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Improved post handling of lychee

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Improved
post-harvest
handling of
lychee

A report for the Rural Industries
Research and Development
Corporation
by Trevor Olesen, Neil Wiltshire
and Cameron McConchie

October 2003
RIRDC Publication No 03/111
RIRDC Project No CSP-7A

© 2003 Rural Industries Research and Development Corporation.
All rights reserved.

ISBN 0642 58677 2
ISSN 1440-6845
Improved post-harvest handling of lychee
Publication No. 03/111
Project No. CSP-7A
The views expressed and the conclusions reached in this publication are those of the author and not
necessarily those of persons consulted. RIRDC shall not be responsible in any way whatsoever to any person
who relies in whole or in part on the contents of this report.
This publication is copyright. However, RIRDC encourages wide dissemination of its research, providing the
Corporation is clearly acknowledged. For any other enquiries concerning reproduction, contact the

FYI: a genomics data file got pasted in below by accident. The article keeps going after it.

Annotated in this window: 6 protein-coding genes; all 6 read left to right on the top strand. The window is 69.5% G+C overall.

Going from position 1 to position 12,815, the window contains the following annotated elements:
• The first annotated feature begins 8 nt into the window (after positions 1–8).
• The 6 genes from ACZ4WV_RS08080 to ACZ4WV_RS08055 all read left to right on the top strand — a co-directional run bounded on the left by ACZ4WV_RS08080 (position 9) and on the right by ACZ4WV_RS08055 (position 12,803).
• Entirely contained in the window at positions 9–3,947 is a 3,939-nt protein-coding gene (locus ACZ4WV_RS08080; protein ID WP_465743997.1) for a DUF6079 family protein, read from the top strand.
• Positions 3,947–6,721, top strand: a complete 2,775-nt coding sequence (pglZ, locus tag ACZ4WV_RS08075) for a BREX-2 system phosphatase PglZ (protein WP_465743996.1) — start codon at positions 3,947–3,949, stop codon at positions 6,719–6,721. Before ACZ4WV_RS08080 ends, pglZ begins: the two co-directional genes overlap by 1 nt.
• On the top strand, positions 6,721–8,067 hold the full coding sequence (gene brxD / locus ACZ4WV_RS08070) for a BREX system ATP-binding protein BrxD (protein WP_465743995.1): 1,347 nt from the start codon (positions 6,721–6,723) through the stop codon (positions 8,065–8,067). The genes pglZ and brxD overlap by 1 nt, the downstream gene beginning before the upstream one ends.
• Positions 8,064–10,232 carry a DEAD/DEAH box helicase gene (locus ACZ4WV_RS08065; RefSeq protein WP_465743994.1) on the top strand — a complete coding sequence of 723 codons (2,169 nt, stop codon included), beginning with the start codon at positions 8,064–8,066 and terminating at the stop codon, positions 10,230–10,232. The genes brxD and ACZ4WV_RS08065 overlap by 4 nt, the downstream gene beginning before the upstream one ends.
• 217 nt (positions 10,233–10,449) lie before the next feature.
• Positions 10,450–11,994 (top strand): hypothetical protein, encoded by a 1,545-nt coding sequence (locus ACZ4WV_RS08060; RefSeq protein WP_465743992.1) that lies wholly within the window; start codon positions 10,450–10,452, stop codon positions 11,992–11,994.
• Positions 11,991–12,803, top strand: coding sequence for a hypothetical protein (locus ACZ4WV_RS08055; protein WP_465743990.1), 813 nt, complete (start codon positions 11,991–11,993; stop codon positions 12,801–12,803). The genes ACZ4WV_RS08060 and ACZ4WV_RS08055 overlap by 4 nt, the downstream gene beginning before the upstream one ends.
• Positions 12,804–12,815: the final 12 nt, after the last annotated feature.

Publications Manager on phone 02 6272 3186.

Researcher Contact Details
Dr C. A. McConchie
CSIRO Plant Industry
Queensland Bioscience Precinct
306 Carmody Road
ST LUCIA QLD 4067
Phone:
Fax:
Email:

07 3214 2248
07 3214 2272
cameron.mcconchie@csiro.au

In submitting this report, the researcher has agreed to RIRDC publishing this material in its edited
form.

RIRDC Contact Details
Rural Industries Research and Development Corporation
Level 1, AMA House
42 Macquarie Street
BARTON ACT 2600
PO Box 4776
KINGSTON ACT 2604
Phone:
Fax:
Email:
Website:

02 6272 4539
02 6272 5877
rirdc@rirdc.gov.au


Published in October 2003
Printed on environmentally friendly paper by Canprint

ii

Foreword
Lychee is a seasonal, sub-tropical fruit that is considered to be a delicacy in many parts of Asia,
especially amongst Chinese communities. Asia is potentially a lucrative market for Australian lychee
growers because Australian production is out-of-season with respect to Asian production, and the
Australian season coincides with the Chinese New Year, when demand for lychee is extremely high;
and the fruit is prized more highly in Asia than it is in Australia. Prices paid for fruit exported from
Australia are typically 40 % higher than those paid for fruit destined for Australia’s domestic market.
Nonetheless, Australia exports only 8 % of its lychee to Asia, and only 20 % of its fruit in total. The
reason for this is that the fruit has only a short storage-life, which prevents anything other than the best
quality fruit from being exported, and then only by the f...
Improved
post-harvest
handling of
lychee
A report for the Rural Industries
Research and Development
Corporation
by Trevor Olesen, Neil Wiltshire
and Cameron McConchie
October 2003
RIRDC Publication No 03/111
RIRDC Project No CSP-7A
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